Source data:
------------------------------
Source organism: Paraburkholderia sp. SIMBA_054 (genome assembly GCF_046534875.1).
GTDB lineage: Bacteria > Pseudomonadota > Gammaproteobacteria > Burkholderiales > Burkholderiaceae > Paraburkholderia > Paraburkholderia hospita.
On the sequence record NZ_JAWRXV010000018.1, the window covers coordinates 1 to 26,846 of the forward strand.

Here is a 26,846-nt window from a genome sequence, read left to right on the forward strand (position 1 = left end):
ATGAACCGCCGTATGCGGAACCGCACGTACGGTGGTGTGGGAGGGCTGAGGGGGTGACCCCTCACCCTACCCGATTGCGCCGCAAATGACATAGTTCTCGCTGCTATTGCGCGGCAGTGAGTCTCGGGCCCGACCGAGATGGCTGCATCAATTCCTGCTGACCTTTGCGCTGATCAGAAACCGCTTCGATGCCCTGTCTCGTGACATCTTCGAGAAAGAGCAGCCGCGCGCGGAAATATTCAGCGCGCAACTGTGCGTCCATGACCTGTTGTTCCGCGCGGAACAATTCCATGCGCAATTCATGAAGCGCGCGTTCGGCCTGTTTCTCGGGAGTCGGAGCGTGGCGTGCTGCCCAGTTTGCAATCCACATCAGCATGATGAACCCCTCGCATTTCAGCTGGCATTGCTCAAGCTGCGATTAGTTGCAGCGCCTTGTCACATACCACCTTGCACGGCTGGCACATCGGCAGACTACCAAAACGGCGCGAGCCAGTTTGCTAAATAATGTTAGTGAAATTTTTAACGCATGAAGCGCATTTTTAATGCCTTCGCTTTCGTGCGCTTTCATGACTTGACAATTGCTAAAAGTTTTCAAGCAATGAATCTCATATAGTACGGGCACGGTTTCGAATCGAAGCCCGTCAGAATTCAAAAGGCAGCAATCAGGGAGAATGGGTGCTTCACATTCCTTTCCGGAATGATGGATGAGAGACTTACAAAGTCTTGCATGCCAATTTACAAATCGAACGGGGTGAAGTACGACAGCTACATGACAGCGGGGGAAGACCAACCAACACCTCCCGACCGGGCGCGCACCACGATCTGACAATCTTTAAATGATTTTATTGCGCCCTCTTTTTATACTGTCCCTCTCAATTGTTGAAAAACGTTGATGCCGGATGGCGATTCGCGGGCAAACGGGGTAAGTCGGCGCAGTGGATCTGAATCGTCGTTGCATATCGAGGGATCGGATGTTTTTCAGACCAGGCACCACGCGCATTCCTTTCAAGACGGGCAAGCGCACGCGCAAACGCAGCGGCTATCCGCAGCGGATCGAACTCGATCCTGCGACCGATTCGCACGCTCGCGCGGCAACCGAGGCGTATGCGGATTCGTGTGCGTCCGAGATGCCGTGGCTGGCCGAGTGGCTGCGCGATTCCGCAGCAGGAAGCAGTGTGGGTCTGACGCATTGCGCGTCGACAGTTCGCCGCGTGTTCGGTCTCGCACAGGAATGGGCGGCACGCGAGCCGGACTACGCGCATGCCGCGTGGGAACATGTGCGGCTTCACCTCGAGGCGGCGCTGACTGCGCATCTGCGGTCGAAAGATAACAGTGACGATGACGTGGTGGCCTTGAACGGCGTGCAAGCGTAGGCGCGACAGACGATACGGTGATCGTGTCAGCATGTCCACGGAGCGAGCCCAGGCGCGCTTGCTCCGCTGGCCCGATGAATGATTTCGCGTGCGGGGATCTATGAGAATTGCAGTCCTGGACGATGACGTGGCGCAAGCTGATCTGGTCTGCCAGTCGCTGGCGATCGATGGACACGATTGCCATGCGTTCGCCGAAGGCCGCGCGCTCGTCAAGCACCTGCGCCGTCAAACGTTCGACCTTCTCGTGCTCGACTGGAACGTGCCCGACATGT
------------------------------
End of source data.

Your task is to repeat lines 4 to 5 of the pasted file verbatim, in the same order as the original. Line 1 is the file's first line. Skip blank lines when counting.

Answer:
Here is a 26,846-nt window from a genome sequence, read left to right on the forward strand (position 1 = left end):
ATGAACCGCCGTATGCGGAACCGCACGTACGGTGGTGTGGGAGGGCTGAGGGGGTGACCCCTCACCCTACCCGATTGCGCCGCAAATGACATAGTTCTCGCTGCTATTGCGCGGCAGTGAGTCTCGGGCCCGACCGAGATGGCTGCATCAATTCCTGCTGACCTTTGCGCTGATCAGAAACCGCTTCGATGCCCTGTCTCGTGACATCTTCGAGAAAGAGCAGCCGCGCGCGGAAATATTCAGCGCGCAACTGTGCGTCCATGACCTGTTGTTCCGCGCGGAACAATTCCATGCGCAATTCATGAAGCGCGCGTTCGGCCTGTTTCTCGGGAGTCGGAGCGTGGCGTGCTGCCCAGTTTGCAATCCACATCAGCATGATGAACCCCTCGCATTTCAGCTGGCATTGCTCAAGCTGCGATTAGTTGCAGCGCCTTGTCACATACCACCTTGCACGGCTGGCACATCGGCAGACTACCAAAACGGCGCGAGCCAGTTTGCTAAATAATGTTAGTGAAATTTTTAACGCATGAAGCGCATTTTTAATGCCTTCGCTTTCGTGCGCTTTCATGACTTGACAATTGCTAAAAGTTTTCAAGCAATGAATCTCATATAGTACGGGCACGGTTTCGAATCGAAGCCCGTCAGAATTCAAAAGGCAGCAATCAGGGAGAATGGGTGCTTCACATTCCTTTCCGGAATGATGGATGAGAGACTTACAAAGTCTTGCATGCCAATTTACAAATCGAACGGGGTGAAGTACGACAGCTACATGACAGCGGGGGAAGACCAACCAACACCTCCCGACCGGGCGCGCACCACGATCTGACAATCTTTAAATGATTTTATTGCGCCCTCTTTTTATACTGTCCCTCTCAATTGTTGAAAAACGTTGATGCCGGATGGCGATTCGCGGGCAAACGGGGTAAGTCGGCGCAGTGGATCTGAATCGTCGTTGCATATCGAGGGATCGGATGTTTTTCAGACCAGGCACCACGCGCATTCCTTTCAAGACGGGCAAGCGCACGCGCAAACGCAGCGGCTATCCGCAGCGGATCGAACTCGATCCTGCGACCGATTCGCACGCTCGCGCGGCAACCGAGGCGTATGCGGATTCGTGTGCGTCCGAGATGCCGTGGCTGGCCGAGTGGCTGCGCGATTCCGCAGCAGGAAGCAGTGTGGGTCTGACGCATTGCGCGTCGACAGTTCGCCGCGTGTTCGGTCTCGCACAGGAATGGGCGGCACGCGAGCCGGACTACGCGCATGCCGCGTGGGAACATGTGCGGCTTCACCTCGAGGCGGCGCTGACTGCGCATCTGCGGTCGAAAGATAACAGTGACGATGACGTGGTGGCCTTGAACGGCGTGCAAGCGTAGGCGCGACAGACGATACGGTGATCGTGTCAGCATGTCCACGGAGCGAGCCCAGGCGCGCTTGCTCCGCTGGCCCGATGAATGATTTCGCGTGCGGGGATCTATGAGAATTGCAGTCCTGGACGATGACGTGGCGCAAGCTGATCTGGTCTGCCAGTCGCTGGCGATCGATGGACACGATTGCCATGCGTTCGCCGAAGGCCGCGCGCTCGTCAAGCACCTGCGCCGTCAAACGTTCGACCTTCTCGTGCTCGACTGGAACGTGCCCGACATGT